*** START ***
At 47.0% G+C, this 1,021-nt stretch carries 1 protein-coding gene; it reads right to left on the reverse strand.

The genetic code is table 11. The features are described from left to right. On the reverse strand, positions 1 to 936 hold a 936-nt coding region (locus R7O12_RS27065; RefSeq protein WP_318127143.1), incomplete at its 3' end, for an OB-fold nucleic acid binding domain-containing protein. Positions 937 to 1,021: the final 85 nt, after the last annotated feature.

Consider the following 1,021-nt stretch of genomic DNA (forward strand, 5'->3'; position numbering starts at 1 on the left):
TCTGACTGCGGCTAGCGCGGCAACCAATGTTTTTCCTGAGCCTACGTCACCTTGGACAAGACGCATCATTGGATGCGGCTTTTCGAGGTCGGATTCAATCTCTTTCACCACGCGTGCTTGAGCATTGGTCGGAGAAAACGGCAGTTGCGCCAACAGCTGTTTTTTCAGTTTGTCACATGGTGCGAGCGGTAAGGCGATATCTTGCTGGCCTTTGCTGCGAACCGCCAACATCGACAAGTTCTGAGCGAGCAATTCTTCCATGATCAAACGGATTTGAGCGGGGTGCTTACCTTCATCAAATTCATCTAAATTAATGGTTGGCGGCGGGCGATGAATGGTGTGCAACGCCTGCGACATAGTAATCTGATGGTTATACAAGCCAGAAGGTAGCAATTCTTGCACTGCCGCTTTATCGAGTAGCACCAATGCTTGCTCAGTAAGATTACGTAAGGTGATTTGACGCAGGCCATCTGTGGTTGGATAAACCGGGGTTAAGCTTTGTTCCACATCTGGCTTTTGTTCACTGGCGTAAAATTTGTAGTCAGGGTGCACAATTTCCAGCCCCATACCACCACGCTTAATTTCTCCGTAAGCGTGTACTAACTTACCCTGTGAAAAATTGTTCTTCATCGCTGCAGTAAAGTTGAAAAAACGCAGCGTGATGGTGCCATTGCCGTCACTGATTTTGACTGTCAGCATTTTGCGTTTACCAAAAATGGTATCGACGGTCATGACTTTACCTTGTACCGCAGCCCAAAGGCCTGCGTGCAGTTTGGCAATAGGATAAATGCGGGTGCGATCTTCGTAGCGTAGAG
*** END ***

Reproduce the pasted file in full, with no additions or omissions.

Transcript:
At 47.0% G+C, this 1,021-nt stretch carries 1 protein-coding gene; it reads right to left on the reverse strand.

The genetic code is table 11. The features are described from left to right. On the reverse strand, positions 1 to 936 hold a 936-nt coding region (locus R7O12_RS27065; RefSeq protein WP_318127143.1), incomplete at its 3' end, for an OB-fold nucleic acid binding domain-containing protein. Positions 937 to 1,021: the final 85 nt, after the last annotated feature.

Consider the following 1,021-nt stretch of genomic DNA (forward strand, 5'->3'; position numbering starts at 1 on the left):
TCTGACTGCGGCTAGCGCGGCAACCAATGTTTTTCCTGAGCCTACGTCACCTTGGACAAGACGCATCATTGGATGCGGCTTTTCGAGGTCGGATTCAATCTCTTTCACCACGCGTGCTTGAGCATTGGTCGGAGAAAACGGCAGTTGCGCCAACAGCTGTTTTTTCAGTTTGTCACATGGTGCGAGCGGTAAGGCGATATCTTGCTGGCCTTTGCTGCGAACCGCCAACATCGACAAGTTCTGAGCGAGCAATTCTTCCATGATCAAACGGATTTGAGCGGGGTGCTTACCTTCATCAAATTCATCTAAATTAATGGTTGGCGGCGGGCGATGAATGGTGTGCAACGCCTGCGACATAGTAATCTGATGGTTATACAAGCCAGAAGGTAGCAATTCTTGCACTGCCGCTTTATCGAGTAGCACCAATGCTTGCTCAGTAAGATTACGTAAGGTGATTTGACGCAGGCCATCTGTGGTTGGATAAACCGGGGTTAAGCTTTGTTCCACATCTGGCTTTTGTTCACTGGCGTAAAATTTGTAGTCAGGGTGCACAATTTCCAGCCCCATACCACCACGCTTAATTTCTCCGTAAGCGTGTACTAACTTACCCTGTGAAAAATTGTTCTTCATCGCTGCAGTAAAGTTGAAAAAACGCAGCGTGATGGTGCCATTGCCGTCACTGATTTTGACTGTCAGCATTTTGCGTTTACCAAAAATGGTATCGACGGTCATGACTTTACCTTGTACCGCAGCCCAAAGGCCTGCGTGCAGTTTGGCAATAGGATAAATGCGGGTGCGATCTTCGTAGCGTAGAG